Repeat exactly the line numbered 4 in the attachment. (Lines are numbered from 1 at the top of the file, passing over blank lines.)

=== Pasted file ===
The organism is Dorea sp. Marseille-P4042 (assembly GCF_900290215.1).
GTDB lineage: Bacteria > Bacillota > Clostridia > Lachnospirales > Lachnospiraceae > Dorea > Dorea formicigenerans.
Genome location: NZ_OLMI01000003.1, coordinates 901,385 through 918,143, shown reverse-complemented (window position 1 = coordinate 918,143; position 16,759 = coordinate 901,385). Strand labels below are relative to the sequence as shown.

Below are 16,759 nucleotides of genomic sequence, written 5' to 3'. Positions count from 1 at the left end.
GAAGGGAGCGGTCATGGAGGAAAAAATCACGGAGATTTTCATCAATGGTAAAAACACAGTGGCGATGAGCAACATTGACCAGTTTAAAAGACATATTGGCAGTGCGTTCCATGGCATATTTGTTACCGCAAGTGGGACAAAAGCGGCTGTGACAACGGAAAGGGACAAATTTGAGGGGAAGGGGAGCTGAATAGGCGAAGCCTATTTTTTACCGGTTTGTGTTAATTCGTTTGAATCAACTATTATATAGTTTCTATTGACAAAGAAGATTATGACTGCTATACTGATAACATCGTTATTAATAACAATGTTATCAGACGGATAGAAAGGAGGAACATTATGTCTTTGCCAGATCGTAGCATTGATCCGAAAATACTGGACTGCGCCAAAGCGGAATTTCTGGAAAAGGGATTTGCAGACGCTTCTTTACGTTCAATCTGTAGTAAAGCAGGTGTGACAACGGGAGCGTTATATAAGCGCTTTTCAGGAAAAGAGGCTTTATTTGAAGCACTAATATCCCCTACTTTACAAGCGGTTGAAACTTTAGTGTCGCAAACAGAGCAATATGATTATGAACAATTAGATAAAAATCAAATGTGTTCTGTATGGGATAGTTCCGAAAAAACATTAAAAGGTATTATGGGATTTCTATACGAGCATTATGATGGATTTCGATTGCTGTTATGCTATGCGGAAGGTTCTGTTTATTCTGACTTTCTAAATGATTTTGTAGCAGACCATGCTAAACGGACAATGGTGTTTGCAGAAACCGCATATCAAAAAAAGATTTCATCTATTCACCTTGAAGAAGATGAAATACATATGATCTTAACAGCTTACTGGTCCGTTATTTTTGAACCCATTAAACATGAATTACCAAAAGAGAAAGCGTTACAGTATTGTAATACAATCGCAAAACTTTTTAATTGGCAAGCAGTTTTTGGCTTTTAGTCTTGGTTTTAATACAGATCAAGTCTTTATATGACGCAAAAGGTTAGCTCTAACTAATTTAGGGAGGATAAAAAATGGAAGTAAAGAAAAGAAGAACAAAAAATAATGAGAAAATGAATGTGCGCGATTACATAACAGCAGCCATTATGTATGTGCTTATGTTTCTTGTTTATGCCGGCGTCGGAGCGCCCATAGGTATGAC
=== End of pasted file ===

Below are 16,759 nucleotides of genomic sequence, written 5' to 3'. Positions count from 1 at the left end.